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Spokane, Washington  Est. May 19, 1883


The day after Oregon

Our weekly day-after post wraps up our coverage of the Washington State's 45-38 win at Oregon.

Let's start by passing along a couple extra links that WSU fans should enjoy. Here is broadcaster Matt Chazanow's call of Shalom Luani's game-ending interception, and here is a good collection of WSU highlights.

And then of course there's this from the football team's Twitter account:

-- Luke Falk is going to have a very good shot of winning his third Pac-12 Player of the Week award in eight career starts after throwing for five touchdowns, 505 yards, leading a game-tying drive that culminated with a touchdown pass with one second left in regulation, and running for a score.

If it's not Falk, I expect it will be Utah's Devontae Booker, who combined to rush and receive 269 yards in a nationally prominent game between ranked teams. I still think Falk has the edge, though.

The Cougars have won three of their last four games in large part because Falk has led two game winning or tying drives in the final minute against a hostile crowd, and I doubt he's ever heard a stadium as loud as Autzen was with 30 seconds left in Saturday's game. But Falk showed the same poise that was evident in his first start last year at Oregon State, and has guided his team to an impressive stretch following the Portland State loss.

-- Since we're taking a holistic look at WSU's performance to date, its worth noting that PSU and Rutgers have both played really pretty well since the WSU game. Wyoming isn't very good, but California proved yesterday that it can go toe-to-toe with the best teams in the country. With Oregon State up next, and the Arizona schools looking exceedingly beatable, the Cougars might be able to start stacking wnis.

-- How huge was the signing of Shalom Luani this offseason? The safety was an integral part of WSU's win yesterday, sealing it with an interception and tying for the team lead in tackles. Luani originally intended to sign with OSU out of the City College of San Francisco, but ended up choosing WSU over offers from Washington and Illinois.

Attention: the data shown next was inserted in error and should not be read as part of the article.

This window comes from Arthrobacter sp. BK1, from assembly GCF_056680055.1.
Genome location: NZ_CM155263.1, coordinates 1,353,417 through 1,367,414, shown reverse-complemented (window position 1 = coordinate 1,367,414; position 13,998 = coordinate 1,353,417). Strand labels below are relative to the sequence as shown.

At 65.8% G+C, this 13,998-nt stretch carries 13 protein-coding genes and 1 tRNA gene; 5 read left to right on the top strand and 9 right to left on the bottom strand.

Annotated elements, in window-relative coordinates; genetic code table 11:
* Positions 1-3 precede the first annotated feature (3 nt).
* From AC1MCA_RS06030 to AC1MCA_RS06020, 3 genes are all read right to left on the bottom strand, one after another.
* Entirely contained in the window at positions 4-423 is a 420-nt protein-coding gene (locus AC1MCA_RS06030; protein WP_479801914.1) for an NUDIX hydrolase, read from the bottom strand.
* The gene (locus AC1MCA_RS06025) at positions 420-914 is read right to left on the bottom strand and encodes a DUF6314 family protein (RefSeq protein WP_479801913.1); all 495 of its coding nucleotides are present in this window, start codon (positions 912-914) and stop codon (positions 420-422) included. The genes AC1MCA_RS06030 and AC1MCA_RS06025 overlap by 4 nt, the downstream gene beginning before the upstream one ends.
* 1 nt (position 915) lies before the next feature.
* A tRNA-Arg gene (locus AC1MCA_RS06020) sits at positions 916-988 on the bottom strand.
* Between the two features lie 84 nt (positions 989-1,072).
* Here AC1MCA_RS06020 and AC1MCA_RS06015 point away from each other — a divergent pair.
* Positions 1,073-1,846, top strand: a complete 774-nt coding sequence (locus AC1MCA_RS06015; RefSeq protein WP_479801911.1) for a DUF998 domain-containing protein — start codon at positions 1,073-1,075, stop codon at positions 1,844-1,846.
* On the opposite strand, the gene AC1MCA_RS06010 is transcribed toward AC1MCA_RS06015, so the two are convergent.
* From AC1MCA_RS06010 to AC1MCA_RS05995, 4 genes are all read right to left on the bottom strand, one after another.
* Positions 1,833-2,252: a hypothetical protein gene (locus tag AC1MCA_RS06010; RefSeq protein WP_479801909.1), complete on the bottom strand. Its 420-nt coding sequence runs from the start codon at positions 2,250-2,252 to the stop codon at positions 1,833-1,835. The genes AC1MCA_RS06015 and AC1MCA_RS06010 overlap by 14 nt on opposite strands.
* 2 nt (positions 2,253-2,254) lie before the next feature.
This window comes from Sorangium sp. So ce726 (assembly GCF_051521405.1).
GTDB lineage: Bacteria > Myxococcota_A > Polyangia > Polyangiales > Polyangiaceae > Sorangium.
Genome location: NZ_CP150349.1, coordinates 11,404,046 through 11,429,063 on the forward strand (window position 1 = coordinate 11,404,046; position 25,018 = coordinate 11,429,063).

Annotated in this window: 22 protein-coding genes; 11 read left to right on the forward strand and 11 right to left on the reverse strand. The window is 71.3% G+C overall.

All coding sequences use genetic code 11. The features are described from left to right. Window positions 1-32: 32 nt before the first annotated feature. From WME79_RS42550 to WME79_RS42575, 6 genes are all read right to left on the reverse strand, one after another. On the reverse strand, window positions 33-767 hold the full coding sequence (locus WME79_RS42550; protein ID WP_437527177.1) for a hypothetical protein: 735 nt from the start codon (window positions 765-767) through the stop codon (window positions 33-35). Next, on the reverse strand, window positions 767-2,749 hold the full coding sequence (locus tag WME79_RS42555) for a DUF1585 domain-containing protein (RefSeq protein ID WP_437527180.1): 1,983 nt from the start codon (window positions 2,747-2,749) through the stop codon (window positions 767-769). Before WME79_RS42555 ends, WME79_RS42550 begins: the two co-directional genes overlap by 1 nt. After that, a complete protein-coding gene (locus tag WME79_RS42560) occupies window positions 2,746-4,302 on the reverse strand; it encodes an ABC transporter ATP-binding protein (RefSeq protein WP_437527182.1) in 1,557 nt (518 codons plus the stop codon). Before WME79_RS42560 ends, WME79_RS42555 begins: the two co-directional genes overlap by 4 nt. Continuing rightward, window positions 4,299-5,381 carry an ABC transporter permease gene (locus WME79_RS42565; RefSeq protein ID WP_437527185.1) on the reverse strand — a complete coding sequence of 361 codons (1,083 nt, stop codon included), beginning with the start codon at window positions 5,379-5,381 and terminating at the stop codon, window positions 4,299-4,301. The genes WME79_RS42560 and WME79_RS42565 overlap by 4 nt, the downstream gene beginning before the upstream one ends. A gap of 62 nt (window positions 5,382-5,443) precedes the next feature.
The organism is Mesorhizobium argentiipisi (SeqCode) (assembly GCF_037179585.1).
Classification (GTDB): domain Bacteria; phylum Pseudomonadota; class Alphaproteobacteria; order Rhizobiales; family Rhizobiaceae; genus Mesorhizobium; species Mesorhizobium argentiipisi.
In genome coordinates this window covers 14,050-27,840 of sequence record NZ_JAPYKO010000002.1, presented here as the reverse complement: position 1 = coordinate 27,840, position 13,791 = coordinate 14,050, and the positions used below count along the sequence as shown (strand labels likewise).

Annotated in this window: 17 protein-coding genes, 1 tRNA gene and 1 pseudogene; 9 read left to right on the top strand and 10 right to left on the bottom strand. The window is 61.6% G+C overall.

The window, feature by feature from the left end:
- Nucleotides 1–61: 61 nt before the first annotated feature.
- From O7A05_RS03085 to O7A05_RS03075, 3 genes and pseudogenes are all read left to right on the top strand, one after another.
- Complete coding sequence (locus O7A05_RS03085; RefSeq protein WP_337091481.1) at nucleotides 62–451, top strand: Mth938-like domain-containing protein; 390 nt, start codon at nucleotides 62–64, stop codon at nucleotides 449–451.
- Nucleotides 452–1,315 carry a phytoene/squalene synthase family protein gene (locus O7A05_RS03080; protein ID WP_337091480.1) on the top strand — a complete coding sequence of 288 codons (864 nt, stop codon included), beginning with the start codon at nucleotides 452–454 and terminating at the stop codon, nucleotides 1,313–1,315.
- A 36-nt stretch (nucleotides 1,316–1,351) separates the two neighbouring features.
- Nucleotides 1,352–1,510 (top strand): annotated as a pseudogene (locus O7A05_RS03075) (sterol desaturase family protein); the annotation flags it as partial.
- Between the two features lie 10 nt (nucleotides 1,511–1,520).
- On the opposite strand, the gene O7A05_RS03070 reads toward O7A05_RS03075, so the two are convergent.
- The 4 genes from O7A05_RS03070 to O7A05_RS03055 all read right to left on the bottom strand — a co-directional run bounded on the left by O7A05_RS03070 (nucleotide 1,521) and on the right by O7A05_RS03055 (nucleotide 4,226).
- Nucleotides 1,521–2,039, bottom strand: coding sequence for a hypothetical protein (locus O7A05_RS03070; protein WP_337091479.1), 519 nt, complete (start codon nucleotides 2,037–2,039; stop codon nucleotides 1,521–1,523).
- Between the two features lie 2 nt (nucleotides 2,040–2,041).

He's quickly shored up the back end of the WSU defense with his speed, quick reaction time and hitting ability. He might have to stop going for the big hit quite so often, both Royce Freeman and Taj Griffin were able to bounce off a few of his knockout shots, but he brings a physical element to the third level of the defense that will only become more valuable as his reputation grows.

-- Saturday was the best game by WSU's' coverage units in quite some time. The Ducks only returned one punt and it gained them two yards. UO fielded four kickoffs and the longest return was just nine yards. Yeah, the Cougars kicked it short on those kickoffs, but it proved to be an effective strategy as the Ducks only started one drive with good field position following a kickoff, and that was still just at their own 36.

-- WSU's defense still has some work to do when it comes to limiting explosive plays, but it's remarkable that they were able to limit a team that averaged 7.2 yards per play to 5 of 16 on third-down conversion attempts. Ultimately, that's what kept the Cougars in the game because the UO offense was able to chew up yards and flip the field consistently, but the WSU defense was sufficiently able to prevent all those yards from turning into points.


Jacob Thorpe
Jacob Thorpe joined The Spokesman-Review in 2013. He currently is a reporter for the Sports Desk covering Washington State University athletics.

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